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USDA Provides $3.1 Million to Hawaii to Support Projects that Protect Agriculture and Natural Resources

Media Contacts:
Abbey Powell, 301-851-4054
Suzanne Bond, 301-851-4070

WASHINGTON, March 7, 2019 - The U.S. Department of Agriculture (USDA) is allocating $3.1 million to Hawaii as part of its effort to strengthen the nation’s infrastructure for pest detection and surveillance, identification, and threat mitigation, and to safeguard the U.S. nursery production system. Overall, USDA is providing $66 million in funding this year to support 407 projects in 49 states, Guam, Puerto Rico, and the Northern Mariana Islands. USDA provides this funding under the authority of the Plant Protection Act Section 7721.

“Hawaii is a critical partner in protecting U.S. agriculture,” said USDA Under Secretary Greg Ibach. “With this funding, Hawaii will be able to better protect its own resources, and, in doing so, contribute to USDA’s mission of keeping our nation’s agriculture economy healthy and strong.”

These funds will support projects covering a range of plant health and pest mitigation activities, including the following:

  • $1.3 million to support coconut rhinoceros beetle (CRB) eradication activities in Hawaii;
  • $458,608 to help more accurately identify harmful, exotic Bactrocera fruit fly species;
  • $260,815 to develop and implement genetic and physical pest management approaches for responding to CRB infestations;
  • $175,000 to develop best management practices for enhancing plant quarantine security among Hawaii's tropical flowers and foliage production systems;
  • $144,500 for next generation x-ray equipment supporting Hawaii pre-departure agricultural inspections of commercial air passengers;
  • $121,385 in support of a canine detection program for CRB in Hawaii;
  • $103,267 to develop molecular methods to detect Xanthomonas oryzae pv. oryzae and X. oryzae pv. oryzicola at po, which causes a serious blight of rice;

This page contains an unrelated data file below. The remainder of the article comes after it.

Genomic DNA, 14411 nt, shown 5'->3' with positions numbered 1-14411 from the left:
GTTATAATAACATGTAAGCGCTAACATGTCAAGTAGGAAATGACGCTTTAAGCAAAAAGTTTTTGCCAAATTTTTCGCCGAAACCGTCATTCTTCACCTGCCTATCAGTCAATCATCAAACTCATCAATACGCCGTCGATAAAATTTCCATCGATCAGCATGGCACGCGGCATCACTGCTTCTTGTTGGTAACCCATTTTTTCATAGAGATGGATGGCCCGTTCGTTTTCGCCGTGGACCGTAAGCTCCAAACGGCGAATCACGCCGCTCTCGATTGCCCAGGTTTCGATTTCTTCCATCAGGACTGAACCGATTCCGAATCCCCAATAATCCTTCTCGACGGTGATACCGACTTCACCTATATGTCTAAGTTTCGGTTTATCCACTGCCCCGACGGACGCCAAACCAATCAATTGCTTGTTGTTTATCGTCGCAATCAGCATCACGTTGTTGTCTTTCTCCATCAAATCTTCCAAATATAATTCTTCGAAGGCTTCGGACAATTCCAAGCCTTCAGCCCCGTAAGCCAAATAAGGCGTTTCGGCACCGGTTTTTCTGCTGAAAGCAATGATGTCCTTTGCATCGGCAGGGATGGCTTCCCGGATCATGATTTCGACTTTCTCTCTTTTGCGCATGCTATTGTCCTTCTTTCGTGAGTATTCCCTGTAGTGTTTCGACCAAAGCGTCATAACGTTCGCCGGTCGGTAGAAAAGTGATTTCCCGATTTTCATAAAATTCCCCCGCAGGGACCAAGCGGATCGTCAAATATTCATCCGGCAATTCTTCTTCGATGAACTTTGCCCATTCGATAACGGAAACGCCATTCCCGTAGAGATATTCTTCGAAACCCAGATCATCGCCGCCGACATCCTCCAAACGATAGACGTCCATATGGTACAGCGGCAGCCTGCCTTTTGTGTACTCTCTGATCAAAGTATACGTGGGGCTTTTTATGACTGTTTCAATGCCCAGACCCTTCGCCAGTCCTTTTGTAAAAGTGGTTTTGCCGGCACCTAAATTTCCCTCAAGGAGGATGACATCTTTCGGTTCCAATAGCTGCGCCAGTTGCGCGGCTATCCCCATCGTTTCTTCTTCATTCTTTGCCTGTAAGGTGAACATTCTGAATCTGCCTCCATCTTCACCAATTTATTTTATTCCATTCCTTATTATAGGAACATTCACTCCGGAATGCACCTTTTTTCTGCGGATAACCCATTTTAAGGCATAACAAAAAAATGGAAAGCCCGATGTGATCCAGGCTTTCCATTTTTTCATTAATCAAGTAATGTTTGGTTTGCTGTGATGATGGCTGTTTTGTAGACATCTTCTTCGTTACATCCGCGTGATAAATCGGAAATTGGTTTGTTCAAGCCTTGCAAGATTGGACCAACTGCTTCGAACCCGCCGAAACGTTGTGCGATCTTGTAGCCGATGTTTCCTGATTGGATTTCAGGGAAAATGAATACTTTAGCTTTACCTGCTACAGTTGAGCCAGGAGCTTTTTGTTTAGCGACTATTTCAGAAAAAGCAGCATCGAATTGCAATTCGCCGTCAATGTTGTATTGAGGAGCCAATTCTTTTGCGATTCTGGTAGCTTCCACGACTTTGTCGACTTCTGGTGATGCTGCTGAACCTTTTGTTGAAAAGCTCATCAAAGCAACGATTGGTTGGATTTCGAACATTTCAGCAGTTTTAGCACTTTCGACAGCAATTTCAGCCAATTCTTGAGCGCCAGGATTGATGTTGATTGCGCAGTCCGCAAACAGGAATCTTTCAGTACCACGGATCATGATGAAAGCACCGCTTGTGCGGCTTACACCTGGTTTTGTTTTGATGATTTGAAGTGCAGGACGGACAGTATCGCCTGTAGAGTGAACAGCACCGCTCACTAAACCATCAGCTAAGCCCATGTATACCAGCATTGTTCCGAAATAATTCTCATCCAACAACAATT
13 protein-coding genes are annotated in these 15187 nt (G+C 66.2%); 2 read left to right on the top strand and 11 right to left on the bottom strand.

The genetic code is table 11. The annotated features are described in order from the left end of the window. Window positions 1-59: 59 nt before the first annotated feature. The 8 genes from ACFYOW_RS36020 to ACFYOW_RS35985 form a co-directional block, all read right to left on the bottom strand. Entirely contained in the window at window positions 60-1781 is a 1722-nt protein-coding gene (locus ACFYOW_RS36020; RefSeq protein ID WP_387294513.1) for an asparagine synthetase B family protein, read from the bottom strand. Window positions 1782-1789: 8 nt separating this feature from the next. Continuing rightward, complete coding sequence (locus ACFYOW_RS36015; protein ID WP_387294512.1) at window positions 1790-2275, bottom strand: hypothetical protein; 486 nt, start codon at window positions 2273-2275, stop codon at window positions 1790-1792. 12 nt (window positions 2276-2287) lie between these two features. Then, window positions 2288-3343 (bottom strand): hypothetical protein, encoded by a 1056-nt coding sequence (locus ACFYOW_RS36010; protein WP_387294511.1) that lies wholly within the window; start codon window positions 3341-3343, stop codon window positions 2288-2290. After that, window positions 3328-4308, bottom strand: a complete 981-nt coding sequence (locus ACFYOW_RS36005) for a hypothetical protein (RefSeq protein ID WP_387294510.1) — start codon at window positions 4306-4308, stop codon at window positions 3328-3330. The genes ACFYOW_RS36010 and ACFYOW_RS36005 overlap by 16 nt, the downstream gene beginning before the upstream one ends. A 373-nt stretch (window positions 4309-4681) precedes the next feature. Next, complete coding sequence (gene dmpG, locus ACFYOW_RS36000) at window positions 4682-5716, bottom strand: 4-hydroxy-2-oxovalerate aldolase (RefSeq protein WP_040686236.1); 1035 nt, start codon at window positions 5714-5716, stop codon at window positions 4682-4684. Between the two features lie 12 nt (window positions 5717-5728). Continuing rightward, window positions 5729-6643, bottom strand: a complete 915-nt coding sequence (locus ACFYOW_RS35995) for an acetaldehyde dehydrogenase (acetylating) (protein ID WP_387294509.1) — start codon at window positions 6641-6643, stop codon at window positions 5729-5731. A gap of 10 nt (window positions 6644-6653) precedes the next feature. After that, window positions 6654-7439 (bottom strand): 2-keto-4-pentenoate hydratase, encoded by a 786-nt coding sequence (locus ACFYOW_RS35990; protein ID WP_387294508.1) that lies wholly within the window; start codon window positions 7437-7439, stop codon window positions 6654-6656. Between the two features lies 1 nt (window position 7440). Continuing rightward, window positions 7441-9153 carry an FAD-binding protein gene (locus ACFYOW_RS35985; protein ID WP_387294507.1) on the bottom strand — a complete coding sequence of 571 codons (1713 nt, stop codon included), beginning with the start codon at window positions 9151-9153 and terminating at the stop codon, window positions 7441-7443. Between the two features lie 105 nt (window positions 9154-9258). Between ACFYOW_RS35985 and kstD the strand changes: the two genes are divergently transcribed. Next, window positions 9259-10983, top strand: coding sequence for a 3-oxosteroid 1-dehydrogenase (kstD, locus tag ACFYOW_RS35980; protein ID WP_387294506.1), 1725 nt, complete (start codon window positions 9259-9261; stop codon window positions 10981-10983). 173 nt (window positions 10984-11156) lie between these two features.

• $100,000 to detect and reduce major agricultural pest snails in farms and gardens through community outreach and surveys.
  • $86,593 for Hawaii to host a multistate priority palm pest strategic planning summit; and
  • $56,749 to support National Clean Plant Network foundation plant stocks for citrus and sweet potato.

Since 2009, USDA has supported 2,346 projects and provided approximately $293.5 million in funding under the Plant Protection Act. Collectively, these projects allow USDA and its partners to quickly detect and rapidly respond to invasive pests and diseases. They also help our country maintain the infrastructure necessary to make sure that disease-free, certified planting materials are available to U.S. specialty crop producers.

You can view the FY 2019 Plant Protection Act Section 7721 spending plans on the USDA Animal and Plant Health Inspection Service (APHIS) Web site at www.aphis.usda.gov/ppa-projects.

APHIS created the Hungry Pests public outreach program to empower Americans with the knowledge they need to leave these "hungry pests" behind. Visit www.aphis.usda.gov/hungrypests to learn more about invasive plant pests and diseases impacting your area and how you can help.

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